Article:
The Orthodox marching, group, however, continued to be dysfunctional. On George Michalopulos’ site, I saw that a deacon had mentioned the march. I responded thus:

Father, if you have any influence on the group, could you please remind the banner carriers that they are always negligent of the crowd behind them? For years, I have thought about writing a letter, but I don’t know to whom I should send it. I have attended the march pretty much every year since I was a child, and I have marched with the Orthodox group most years over the past decade. However, for the past five years or so, the banner carriers—probably due to their being feisty seminarians—behave as though they are not leading a crowd of people through a gigantic mass of folks. They always leave most of the group behind, especially at the beginning. This year was no different, but thankfully they stopped at the corner on Constitution because they left the bishops! Maybe that was their plan for regrouping, but they need to wait every year for the group to collect.

I understand that they want to get to First Street to have time for the service, but there was plenty of time. Also, if they are worried of the Capitol Police kicking them off the corner as has happened before, why don’t they move to the plaza across from the Supreme Court? I know that we are there for a cause, but we are also quite a visible spectacle to thousands of positively disposed people who have only heard of Orthodoxy. Every year, I witness dozens of interested folks, mostly enthusiastic Latins, engage the group with questions and encouraging words. We would increase our visibility near the Supreme Court and allow for more onlookers to join us in prayer since it is the end of the marching route there.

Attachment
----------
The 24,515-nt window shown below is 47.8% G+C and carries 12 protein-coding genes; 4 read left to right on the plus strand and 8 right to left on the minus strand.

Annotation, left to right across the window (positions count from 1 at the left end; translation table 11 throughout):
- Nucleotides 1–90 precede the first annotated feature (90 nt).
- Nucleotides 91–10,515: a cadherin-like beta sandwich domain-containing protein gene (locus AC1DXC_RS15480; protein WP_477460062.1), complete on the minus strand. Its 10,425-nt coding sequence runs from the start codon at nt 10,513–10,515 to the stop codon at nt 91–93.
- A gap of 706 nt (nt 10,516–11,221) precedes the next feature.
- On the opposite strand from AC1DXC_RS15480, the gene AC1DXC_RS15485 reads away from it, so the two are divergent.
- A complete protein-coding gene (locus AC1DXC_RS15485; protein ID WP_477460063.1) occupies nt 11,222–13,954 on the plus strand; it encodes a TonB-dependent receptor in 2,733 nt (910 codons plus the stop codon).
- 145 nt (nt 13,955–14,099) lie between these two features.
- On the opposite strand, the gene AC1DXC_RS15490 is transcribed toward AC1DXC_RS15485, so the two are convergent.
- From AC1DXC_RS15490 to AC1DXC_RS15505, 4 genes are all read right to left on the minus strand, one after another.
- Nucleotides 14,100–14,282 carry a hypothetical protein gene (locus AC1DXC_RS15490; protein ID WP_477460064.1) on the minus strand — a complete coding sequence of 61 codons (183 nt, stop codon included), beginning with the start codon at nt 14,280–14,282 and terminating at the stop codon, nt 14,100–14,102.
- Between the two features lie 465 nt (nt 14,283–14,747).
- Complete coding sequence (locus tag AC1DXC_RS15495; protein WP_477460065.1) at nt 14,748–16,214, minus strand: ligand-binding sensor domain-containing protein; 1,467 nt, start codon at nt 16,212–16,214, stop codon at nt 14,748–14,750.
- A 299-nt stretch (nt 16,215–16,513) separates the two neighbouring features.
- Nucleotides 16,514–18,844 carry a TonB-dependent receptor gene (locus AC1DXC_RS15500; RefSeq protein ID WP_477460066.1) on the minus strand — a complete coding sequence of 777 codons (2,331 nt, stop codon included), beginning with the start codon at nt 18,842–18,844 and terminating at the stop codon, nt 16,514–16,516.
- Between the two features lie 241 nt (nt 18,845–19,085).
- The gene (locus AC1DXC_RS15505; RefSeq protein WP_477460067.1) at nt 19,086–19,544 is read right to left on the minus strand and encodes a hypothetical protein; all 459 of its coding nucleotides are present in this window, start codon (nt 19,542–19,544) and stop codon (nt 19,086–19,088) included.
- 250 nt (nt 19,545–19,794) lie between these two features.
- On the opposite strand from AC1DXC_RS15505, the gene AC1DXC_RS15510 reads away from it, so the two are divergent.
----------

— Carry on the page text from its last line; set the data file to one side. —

This may not be able to be helped, but stationing the group far from the rally (like this year) keeps us from being able to hear the rally (and the Metropolitan’s prayer) and makes us largely invisible to the marchers and to the Orthodox in the crowd who are looking for us. I searched for the group for at least an hour in that muddy mess before I located them on Seventh Street far from the rally. On the way, I came across several disparate groups of Orthodox Christians, including nuns from All Saints Greek Orthodox Monastery on Long Island, who would have otherwise marched with us had the group been present and visible at the rally.

I know that organization is largely alien to our ethos, but we can do better. So, if you know how to rectify the situation, it would be highly appreciated.

Maybe, the deacon can forward such concerns to someone who can improve the group’s planning.

For the past four years, I have been able to play tour guide a bit for my brother’s high school group before and after the march. This year, the boys arrived in Washington a day early, which allowed them to see more of the city. If you take such a long bus trip, you ought to spend more time in the capital than simply the hours of the march. Plus, getting a decent rest in a bed makes the day of the march better in every way. I met the group at Union Station after the divine liturgy, which worked well since the group attended mass at the basilica in the morning. From there, I showed them some Capitol Hill sites on the way to the National Mall. We had the chance to visit many museums and monuments until I returned the very exhausted group to their hotel that night. Unfortunately, I only saw the group for a minute while they were passing the Orthodox memorial service at the end of the march, but I hope that their Monday went well.